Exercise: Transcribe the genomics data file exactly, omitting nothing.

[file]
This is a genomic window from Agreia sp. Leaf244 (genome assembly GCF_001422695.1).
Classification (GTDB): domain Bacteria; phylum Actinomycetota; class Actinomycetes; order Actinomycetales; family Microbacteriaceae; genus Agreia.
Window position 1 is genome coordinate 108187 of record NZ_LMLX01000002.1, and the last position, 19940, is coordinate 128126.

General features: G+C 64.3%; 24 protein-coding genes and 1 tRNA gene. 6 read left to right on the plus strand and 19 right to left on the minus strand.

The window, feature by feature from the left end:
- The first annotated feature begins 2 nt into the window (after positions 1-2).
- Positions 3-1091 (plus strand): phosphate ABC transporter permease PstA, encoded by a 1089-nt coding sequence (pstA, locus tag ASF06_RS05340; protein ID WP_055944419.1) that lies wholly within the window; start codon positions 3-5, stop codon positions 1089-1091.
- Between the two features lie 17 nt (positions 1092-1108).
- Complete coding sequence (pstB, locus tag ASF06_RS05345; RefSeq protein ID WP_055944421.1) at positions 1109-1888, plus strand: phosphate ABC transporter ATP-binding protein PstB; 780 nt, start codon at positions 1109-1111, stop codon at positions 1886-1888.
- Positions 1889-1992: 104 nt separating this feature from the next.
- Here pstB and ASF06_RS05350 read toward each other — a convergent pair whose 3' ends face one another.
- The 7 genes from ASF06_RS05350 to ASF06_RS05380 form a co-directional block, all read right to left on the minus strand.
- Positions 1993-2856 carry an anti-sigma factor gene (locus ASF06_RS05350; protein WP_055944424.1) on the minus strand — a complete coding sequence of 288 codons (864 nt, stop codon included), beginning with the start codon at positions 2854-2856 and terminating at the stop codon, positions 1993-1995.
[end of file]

This is a genomic window from Agreia sp. Leaf244 (genome assembly GCF_001422695.1).
Classification (GTDB): domain Bacteria; phylum Actinomycetota; class Actinomycetes; order Actinomycetales; family Microbacteriaceae; genus Agreia.
Window position 1 is genome coordinate 108187 of record NZ_LMLX01000002.1, and the last position, 19940, is coordinate 128126.

General features: G+C 64.3%; 24 protein-coding genes and 1 tRNA gene. 6 read left to right on the plus strand and 19 right to left on the minus strand.

The window, feature by feature from the left end:
- The first annotated feature begins 2 nt into the window (after positions 1-2).
- Positions 3-1091 (plus strand): phosphate ABC transporter permease PstA, encoded by a 1089-nt coding sequence (pstA, locus tag ASF06_RS05340; protein ID WP_055944419.1) that lies wholly within the window; start codon positions 3-5, stop codon positions 1089-1091.
- Between the two features lie 17 nt (positions 1092-1108).
- Complete coding sequence (pstB, locus tag ASF06_RS05345; RefSeq protein ID WP_055944421.1) at positions 1109-1888, plus strand: phosphate ABC transporter ATP-binding protein PstB; 780 nt, start codon at positions 1109-1111, stop codon at positions 1886-1888.
- Positions 1889-1992: 104 nt separating this feature from the next.
- Here pstB and ASF06_RS05350 read toward each other — a convergent pair whose 3' ends face one another.
- The 7 genes from ASF06_RS05350 to ASF06_RS05380 form a co-directional block, all read right to left on the minus strand.
- Positions 1993-2856 carry an anti-sigma factor gene (locus ASF06_RS05350; protein WP_055944424.1) on the minus strand — a complete coding sequence of 288 codons (864 nt, stop codon included), beginning with the start codon at positions 2854-2856 and terminating at the stop codon, positions 1993-1995.